But Anderson’s after more than just that. That’s arguably enough, as her presence begins to infect his life and show just how delicate the diorama he’s erected around himself truly is, but she’s also not particularly interested in going away quietly or being just another plaything for Cyril to dispose of when she breaks. It’s secretly a rather funny film, with Woodcock getting all sorts of delicious line reads, dressing down Alma and his staff with all sorts of put downs (“It’s as if you just rode a horse across the room”), and Alma having more than one opportunity to respond in kind. It would be cruel to reveal details of where things go in Phantom Thread’s third act, but rest assured that Anderson has put together a profoundly unconventional romance that consistently surprises until the credits roll. There’s an intensity to both Day-Lewis and Krieps here, giving and taking in equal measure, creating the most compelling kinky relationship of the year in film (not a small feat amongst the likes of The Shape of Water and Call Me By Your Name and mother!). If this is indeed Day-Lewis’ last performance, he’s going out on top. And if this is the opening of a door for Krieps to get more exposure in Hollywood, Anderson has done all of us a service.
Woodcock’s meticulousness matches Anderson’s, giving the director plenty of opportunity to flex his visual muscles. Phantom Thread is a more static film than the likes of Inherent Vice or The Master, so often confined to indoor settings. It’s purposefully claustrophobic, ensuring that neither Reynolds nor Alma can escape the townhouse, let alone each other, even if they want to. The camera, under control of Anderson for the first time (though he did not give himself a cinematography credit), studies its subjects with a steady, unceasing desire, be they human or object. There’s plenty of time to absorb every detail via agonizingly slow push-ins, to see why Woodcock is such a beloved dressmaker (thanks to costume designer Mark Bridges), and how easily his perfectly manicured life can crack under even the slightest pressure. The excellent score, once again by frequent collaborator Jonny Greenwood, is more tame and restrained than his often cacophonous and percussive work in previous films. It’s all designed to forge this impossibly delicate world for Alma to disrupt with her life and her energy and her freedom and her will.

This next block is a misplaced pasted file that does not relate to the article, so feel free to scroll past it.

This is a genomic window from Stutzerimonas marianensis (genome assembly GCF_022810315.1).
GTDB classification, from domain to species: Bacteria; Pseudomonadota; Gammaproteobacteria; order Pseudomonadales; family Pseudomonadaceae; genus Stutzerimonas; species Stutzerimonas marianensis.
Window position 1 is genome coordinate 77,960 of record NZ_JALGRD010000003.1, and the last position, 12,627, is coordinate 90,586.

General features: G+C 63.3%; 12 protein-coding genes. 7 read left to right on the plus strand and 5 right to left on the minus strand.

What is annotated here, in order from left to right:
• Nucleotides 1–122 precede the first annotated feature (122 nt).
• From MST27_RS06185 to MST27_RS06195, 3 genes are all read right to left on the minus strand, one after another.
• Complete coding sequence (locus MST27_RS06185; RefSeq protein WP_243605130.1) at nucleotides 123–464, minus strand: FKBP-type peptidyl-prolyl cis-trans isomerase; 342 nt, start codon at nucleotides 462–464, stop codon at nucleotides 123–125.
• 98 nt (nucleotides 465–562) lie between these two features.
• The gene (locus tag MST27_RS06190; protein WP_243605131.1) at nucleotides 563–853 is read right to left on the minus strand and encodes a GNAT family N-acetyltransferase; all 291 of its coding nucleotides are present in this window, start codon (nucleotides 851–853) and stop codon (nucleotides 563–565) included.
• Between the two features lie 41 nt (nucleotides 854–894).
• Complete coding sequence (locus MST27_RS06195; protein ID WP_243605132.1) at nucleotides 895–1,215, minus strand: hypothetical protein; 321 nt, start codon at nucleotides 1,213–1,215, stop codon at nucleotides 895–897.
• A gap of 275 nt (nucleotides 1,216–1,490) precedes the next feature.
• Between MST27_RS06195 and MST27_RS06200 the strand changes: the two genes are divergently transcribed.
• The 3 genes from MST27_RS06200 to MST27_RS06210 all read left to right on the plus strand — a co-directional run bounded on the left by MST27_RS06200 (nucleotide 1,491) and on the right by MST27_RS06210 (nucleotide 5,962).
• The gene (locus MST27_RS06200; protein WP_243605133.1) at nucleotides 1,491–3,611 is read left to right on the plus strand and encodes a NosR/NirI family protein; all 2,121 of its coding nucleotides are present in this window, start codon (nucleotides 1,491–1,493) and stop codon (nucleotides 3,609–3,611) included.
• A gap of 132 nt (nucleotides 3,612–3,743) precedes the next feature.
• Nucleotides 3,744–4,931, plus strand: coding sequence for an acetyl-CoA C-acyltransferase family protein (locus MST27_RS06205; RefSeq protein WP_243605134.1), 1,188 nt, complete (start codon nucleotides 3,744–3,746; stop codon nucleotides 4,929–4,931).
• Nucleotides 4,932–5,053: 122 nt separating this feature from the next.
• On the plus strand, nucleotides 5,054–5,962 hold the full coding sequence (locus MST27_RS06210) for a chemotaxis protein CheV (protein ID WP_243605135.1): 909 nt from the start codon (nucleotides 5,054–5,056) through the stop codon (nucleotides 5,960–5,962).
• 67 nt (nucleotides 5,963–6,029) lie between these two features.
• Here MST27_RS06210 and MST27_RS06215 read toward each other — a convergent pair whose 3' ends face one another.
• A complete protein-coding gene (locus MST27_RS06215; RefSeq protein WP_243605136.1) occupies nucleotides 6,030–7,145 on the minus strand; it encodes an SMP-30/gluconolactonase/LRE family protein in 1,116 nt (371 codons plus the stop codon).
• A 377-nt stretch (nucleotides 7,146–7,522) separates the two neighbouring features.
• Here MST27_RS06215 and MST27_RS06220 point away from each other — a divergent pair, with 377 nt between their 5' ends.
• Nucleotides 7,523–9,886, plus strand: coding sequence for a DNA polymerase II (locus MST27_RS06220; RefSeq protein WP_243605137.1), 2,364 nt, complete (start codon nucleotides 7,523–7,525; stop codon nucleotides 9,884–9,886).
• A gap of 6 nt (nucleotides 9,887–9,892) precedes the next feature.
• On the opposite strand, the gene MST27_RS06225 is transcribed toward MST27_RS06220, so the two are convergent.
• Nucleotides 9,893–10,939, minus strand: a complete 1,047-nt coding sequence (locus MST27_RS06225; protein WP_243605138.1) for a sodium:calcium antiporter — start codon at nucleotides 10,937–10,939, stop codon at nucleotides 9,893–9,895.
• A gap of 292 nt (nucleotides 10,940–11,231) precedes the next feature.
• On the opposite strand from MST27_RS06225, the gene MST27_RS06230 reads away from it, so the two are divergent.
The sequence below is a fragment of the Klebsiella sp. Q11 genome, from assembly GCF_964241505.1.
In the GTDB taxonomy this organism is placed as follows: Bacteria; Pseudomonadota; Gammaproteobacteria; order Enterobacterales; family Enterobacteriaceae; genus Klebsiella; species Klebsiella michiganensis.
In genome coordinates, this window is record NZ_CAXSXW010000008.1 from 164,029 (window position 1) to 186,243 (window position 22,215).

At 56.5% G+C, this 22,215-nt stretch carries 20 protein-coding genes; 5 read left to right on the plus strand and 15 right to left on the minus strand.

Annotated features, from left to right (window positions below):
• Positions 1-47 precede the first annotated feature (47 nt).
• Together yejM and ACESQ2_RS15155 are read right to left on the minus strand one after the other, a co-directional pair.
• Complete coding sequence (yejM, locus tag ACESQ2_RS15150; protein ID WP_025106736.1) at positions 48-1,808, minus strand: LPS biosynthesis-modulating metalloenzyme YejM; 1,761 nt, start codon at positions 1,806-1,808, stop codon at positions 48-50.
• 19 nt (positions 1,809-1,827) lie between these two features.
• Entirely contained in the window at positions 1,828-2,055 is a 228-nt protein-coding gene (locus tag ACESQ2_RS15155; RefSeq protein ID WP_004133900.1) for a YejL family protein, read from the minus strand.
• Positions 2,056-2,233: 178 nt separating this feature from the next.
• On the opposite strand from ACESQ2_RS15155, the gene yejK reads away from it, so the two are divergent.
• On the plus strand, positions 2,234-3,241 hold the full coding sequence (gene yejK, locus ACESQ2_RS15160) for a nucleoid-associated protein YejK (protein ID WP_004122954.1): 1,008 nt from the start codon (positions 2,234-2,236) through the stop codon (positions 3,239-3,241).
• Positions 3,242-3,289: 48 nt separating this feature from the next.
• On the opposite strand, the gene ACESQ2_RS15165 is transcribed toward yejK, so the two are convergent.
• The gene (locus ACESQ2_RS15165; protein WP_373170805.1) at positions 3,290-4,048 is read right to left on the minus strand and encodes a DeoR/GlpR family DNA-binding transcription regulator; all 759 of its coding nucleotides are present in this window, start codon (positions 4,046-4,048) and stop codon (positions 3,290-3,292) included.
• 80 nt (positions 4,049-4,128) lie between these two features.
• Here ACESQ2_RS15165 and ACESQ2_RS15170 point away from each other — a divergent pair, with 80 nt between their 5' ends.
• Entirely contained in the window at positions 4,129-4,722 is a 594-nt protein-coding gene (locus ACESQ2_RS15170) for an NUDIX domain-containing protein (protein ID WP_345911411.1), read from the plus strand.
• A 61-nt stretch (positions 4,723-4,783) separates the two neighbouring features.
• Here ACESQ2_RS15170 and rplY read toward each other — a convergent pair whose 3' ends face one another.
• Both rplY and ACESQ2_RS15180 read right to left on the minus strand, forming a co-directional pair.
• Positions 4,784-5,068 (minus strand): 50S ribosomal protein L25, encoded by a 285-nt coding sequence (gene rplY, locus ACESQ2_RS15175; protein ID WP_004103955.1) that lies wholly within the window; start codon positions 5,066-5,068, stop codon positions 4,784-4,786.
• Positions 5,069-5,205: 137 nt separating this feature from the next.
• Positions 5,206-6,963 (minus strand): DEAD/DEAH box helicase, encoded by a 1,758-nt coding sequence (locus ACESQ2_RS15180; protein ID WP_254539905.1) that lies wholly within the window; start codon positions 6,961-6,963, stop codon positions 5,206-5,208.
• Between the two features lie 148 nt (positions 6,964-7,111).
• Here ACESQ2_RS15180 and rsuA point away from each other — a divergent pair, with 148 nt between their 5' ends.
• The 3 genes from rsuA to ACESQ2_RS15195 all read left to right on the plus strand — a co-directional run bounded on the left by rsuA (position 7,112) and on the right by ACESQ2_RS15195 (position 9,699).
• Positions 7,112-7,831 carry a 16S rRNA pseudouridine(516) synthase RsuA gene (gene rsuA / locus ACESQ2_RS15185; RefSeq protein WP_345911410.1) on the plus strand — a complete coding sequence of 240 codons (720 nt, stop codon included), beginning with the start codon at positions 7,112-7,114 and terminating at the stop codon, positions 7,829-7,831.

Phantom Thread proves once again that Paul Thomas Anderson films are worth the wait. He’s a master of the form, so confident in his skill and storytelling ability that he can comfortably cast his eye toward any genre while still making it undeniably his. As his first romantic drama (and borderline romantic comedy, really), the film shows the shrewd command of form and tone he brings to all of his projects, and with actors the quality of Day-Lewis and Krieps leading the way, he honestly doesn’t need to do much to make something fascinating and alluring and gratifying all at once. Phantom Thread just made it into 2017 under the wire, and in so doing, it’s changed the game for all of us. It is peerless filmmaking, plain and simple.